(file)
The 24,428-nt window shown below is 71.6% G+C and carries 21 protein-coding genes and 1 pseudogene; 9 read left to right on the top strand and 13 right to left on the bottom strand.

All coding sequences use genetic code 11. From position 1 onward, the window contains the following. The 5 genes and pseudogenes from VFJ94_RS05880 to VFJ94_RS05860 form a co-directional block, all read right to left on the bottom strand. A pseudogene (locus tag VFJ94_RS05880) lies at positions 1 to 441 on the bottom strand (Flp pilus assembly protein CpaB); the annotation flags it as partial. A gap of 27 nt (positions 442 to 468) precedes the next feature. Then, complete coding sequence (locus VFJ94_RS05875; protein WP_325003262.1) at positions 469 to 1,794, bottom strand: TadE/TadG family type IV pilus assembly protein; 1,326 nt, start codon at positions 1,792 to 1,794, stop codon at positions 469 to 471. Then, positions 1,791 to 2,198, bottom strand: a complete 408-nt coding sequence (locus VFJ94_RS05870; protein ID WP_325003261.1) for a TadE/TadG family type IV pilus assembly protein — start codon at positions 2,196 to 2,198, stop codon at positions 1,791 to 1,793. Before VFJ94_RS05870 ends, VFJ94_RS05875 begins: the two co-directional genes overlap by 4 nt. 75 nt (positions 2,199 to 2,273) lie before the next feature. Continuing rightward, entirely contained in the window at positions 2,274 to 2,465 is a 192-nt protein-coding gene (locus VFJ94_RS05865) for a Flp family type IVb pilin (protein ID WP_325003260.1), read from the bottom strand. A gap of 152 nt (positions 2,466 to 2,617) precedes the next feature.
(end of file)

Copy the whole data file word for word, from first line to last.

The 24,428-nt window shown below is 71.6% G+C and carries 21 protein-coding genes and 1 pseudogene; 9 read left to right on the top strand and 13 right to left on the bottom strand.

All coding sequences use genetic code 11. From position 1 onward, the window contains the following. The 5 genes and pseudogenes from VFJ94_RS05880 to VFJ94_RS05860 form a co-directional block, all read right to left on the bottom strand. A pseudogene (locus tag VFJ94_RS05880) lies at positions 1 to 441 on the bottom strand (Flp pilus assembly protein CpaB); the annotation flags it as partial. A gap of 27 nt (positions 442 to 468) precedes the next feature. Then, complete coding sequence (locus VFJ94_RS05875; protein WP_325003262.1) at positions 469 to 1,794, bottom strand: TadE/TadG family type IV pilus assembly protein; 1,326 nt, start codon at positions 1,792 to 1,794, stop codon at positions 469 to 471. Then, positions 1,791 to 2,198, bottom strand: a complete 408-nt coding sequence (locus VFJ94_RS05870; protein ID WP_325003261.1) for a TadE/TadG family type IV pilus assembly protein — start codon at positions 2,196 to 2,198, stop codon at positions 1,791 to 1,793. Before VFJ94_RS05870 ends, VFJ94_RS05875 begins: the two co-directional genes overlap by 4 nt. 75 nt (positions 2,199 to 2,273) lie before the next feature. Continuing rightward, entirely contained in the window at positions 2,274 to 2,465 is a 192-nt protein-coding gene (locus VFJ94_RS05865) for a Flp family type IVb pilin (protein ID WP_325003260.1), read from the bottom strand. A gap of 152 nt (positions 2,466 to 2,617) precedes the next feature.